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First Bass of Spring

There is no doubt that black bass, largemouth bass, smallmouth bass, spotted bass, are some of the most popular sport fish in North America.  That is true in Nebraska too, but do not make me pick favorites.  I love ’em all and have a lot of fun fishing for a variety of species of fish.  Nebraska is a great state for that!  However, I have a confession to make:  You may think less of me when I say this, but the truth is I do not spend a lot of time fishing for largemouth bass.  Oh, there absolutely are times each year when I am targeting bass, no doubt about it.  But, there are a lot of other times when I am targeting other species and expect to catch some nice largemouths as “by-catch”.  I hate it when that happens!

My attitude is completely different when “brown bass”, smallmouths, are involved.  I love smallies, and will readily admit to you that I wish we had more smallmouth bass habitat and smallmouth fisheries in Nebraska.  My first Nebraska Master Angler fish was a smallmouth bass caught with my Dad and Gramps from the shores of Merritt Reservoir.  I once caught a smallmouth and largemouth of nearly identical size, a couple of pounds, within a an hour of each other, and will never forget the difference in the sporting qualities of those two fish–if tied together, the smallie would have pulled that largemouth around, easily.


I cannot tell you the last time I harvested a bass of any kind, especially a smallmouth.  Love ’em too much, and they are worth a whole lot more in the water!

Growing up in North Platte, I had a buddy or two who all summer long would ride bikes with me to the canal on the south edge of town.  If I caught one smallmouth bass out of that stretch of canal, I have caught hundreds, maybe thousands.  Any of those fish larger than 12 inches were good fish, and a 14-incher was one to brag about, but two or three days a week during “summer vacation” I would be pulling smallmouth bass out of that canal.  I have dried off a few smallmouth bass.

When the interstate lakes were constructed in Nebraska and first stocked, many of them were initially stocked with smallmouth bass.  I am just old enough to have experienced the tail end of some of the interstate lake smallmouth fisheries and they were fantastic.  In my high school and early college days, I spent many early summer mornings paddling my old float tube around those lakes catching smallies up to 19 inches.  Those were great days.

My Dad and I helped an old perch fisherman and his wife land a BIG smallmouth from one of those interstate lakes one time.  I am betting that fish weighed 5 pounds or more if it weighed an ounce.  Didn’t mean nothing to the old couple that caught it, just a bigger fillet for the frying pan!  Ugh!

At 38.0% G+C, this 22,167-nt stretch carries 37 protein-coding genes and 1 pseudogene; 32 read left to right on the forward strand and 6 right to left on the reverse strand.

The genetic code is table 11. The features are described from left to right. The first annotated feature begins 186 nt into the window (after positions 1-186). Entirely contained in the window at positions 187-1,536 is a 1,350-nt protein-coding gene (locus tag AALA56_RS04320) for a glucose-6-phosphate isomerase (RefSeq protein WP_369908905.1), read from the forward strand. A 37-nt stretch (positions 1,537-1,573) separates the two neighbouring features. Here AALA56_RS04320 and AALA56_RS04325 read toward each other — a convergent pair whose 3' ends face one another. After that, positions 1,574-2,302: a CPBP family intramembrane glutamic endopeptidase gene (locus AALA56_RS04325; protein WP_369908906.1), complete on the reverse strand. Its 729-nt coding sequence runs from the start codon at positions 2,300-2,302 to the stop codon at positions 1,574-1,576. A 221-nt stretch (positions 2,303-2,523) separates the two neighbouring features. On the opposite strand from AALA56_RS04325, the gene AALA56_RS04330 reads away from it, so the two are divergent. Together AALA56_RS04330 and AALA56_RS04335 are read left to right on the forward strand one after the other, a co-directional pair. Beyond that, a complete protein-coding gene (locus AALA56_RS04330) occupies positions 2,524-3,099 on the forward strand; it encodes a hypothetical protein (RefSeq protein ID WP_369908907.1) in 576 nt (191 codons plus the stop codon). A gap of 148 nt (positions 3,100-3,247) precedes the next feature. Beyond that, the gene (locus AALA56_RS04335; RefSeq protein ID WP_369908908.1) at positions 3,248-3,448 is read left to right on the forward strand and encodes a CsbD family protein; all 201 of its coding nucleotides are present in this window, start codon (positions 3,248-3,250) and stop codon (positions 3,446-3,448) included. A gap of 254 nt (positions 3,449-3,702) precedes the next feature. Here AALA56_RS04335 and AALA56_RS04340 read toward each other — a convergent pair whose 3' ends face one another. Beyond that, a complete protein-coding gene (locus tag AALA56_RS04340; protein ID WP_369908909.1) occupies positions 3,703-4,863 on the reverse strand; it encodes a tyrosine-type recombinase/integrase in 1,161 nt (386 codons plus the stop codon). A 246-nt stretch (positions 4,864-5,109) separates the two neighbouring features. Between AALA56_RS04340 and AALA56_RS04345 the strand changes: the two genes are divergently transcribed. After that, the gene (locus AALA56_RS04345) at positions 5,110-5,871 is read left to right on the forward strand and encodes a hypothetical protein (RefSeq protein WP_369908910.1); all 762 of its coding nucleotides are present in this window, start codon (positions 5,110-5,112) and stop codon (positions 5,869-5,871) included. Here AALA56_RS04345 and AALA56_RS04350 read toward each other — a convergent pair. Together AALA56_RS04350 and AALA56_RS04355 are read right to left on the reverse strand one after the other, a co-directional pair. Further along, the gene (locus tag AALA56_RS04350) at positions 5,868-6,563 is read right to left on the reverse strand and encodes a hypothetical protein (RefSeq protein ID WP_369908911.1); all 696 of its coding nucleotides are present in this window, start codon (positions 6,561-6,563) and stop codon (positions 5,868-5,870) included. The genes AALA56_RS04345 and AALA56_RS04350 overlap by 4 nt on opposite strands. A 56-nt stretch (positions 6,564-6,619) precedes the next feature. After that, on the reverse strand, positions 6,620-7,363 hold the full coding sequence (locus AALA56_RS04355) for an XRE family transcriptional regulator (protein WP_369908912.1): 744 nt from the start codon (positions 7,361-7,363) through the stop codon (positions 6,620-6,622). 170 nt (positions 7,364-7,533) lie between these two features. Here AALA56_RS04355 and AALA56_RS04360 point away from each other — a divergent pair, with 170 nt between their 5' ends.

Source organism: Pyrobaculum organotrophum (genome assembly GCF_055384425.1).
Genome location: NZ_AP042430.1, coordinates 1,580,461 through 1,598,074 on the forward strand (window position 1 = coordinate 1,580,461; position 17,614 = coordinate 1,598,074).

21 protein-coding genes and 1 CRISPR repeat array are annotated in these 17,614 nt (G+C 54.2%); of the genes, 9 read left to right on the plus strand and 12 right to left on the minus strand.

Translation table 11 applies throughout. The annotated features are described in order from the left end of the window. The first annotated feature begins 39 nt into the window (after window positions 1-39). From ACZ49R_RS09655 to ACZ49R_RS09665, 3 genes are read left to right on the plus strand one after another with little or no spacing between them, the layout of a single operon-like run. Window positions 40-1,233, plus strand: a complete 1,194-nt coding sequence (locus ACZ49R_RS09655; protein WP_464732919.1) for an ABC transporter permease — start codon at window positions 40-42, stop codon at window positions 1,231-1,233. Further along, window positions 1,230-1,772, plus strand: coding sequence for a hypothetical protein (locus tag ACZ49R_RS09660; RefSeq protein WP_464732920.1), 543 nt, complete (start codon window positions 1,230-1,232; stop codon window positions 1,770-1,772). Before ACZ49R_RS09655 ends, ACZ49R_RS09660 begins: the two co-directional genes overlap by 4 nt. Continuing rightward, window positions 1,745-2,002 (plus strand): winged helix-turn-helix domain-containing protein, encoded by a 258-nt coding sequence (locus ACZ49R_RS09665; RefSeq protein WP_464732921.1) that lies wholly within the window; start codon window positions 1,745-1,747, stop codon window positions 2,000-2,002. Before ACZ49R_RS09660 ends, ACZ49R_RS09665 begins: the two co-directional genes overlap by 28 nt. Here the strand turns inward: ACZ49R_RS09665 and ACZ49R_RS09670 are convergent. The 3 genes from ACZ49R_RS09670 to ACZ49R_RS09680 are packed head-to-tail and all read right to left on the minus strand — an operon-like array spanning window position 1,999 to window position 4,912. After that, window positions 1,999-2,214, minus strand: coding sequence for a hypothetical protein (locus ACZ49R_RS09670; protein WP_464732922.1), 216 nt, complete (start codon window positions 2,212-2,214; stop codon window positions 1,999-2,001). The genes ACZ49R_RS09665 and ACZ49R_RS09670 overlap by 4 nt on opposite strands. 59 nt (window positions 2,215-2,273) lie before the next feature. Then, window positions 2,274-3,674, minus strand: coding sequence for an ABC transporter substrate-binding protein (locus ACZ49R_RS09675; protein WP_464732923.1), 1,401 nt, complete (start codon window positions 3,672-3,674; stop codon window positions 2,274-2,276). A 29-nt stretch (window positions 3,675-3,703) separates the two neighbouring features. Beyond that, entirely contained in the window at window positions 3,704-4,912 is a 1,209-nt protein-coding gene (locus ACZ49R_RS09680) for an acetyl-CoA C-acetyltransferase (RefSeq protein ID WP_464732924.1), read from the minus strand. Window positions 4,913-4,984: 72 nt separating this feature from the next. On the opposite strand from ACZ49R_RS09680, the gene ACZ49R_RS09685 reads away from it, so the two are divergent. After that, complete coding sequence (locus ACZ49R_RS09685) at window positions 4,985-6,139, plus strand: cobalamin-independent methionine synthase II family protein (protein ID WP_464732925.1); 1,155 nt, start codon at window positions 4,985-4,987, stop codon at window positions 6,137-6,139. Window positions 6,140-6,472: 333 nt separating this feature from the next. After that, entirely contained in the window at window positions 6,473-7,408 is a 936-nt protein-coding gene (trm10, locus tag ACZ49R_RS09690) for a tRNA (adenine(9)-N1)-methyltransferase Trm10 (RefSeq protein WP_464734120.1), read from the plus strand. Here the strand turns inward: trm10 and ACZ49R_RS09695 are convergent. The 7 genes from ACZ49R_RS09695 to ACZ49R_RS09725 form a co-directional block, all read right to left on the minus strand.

A blast from the past. A nice interstate lake smallmouth from a few years ago.

Smallmouth bass can be very successful in small pit and pond habitats.  That was proven on Nebraska interstate lakes.  Unfortunately, it has also been discovered that largemouth bass do a lot better in those small habitats, and if largemouth bass show up in a pit or pond where smallmouths have been successful, the largemouths out-compete and eventually replace smallmouth bass.  I have several interstate lakes now where I can catch some beautiful, big, largemouth bass that years ago used to be some of my favorite smallmouth haunts.

Since then, I have explored many other Nebraska waters in my quest to catch smallies.  McConaughy, Merritt, Sutherland, Maloney, Johnson, even Red Willow and Enders all have a few smallmouth bass; just look for the rocky habitat.  I wish I could spend years exploring and fishing the unchannelized Missouri River above, below and including Lewis & Clark Reservoir in northeast Nebraska–by far the state’s best smallmouth bass fishery.


Smallies are more of a cool-water fish than their green-colored, big mouth cousins.  In theory that should mean they are easier to catch in early spring.  I continue to practice that belief, and in the past few years have taken several early spring opportunities to try to catch some smallmouth bass.  I have struggled.  My latest effort was a couple, three weeks ago, back on an interstate lake (if you want to know exactly where I was, do your homework!  2016 Fishing Forecast).  Again, I struggled but late in the day finally realized that a fish was “chewing” on my bait.  “Wake up, stupid!  Set the hook!

A 17-inch smallmouth.  First bass of the year.  It is going to be a good year!


I love neutrally-buoyant crankbaits for a variety of fishing situations, one of them being cold-water, early spring, and fall bass.  Man, I tried to feed those baits to the smallmouths again this early spring, spent most of my fishing time trying to do that.  Finally, switched up to a jig and caught a fish which promptly puked-up a recently-eaten crayfish.  Duh, wonder why I could not trigger any fish on the crankbaits no matter how slow I fished them?

Then I only had a little bit longer to fish before dark.  Next time. . . !

Brown bass in the late afternoon sun. It is going to be a good year!

About daryl bauer

Daryl is a lifelong resident of Nebraska (except for a couple of years spent going to graduate school in South Dakota). He has been employed as a fisheries biologist for the Nebraska Game and Parks Commission for 25 years, and his current tour of duty is as the fisheries outreach program manager. Daryl loves to share his educational knowledge and is an avid multi-species angler. He holds more than 120 Nebraska Master Angler Awards for 14 different species and holds more than 30 In-Fisherman Master Angler Awards for eight different species. He loves to talk fishing and answer questions about fishing in Nebraska, be sure to check out his blog at outdoornebraska.org.

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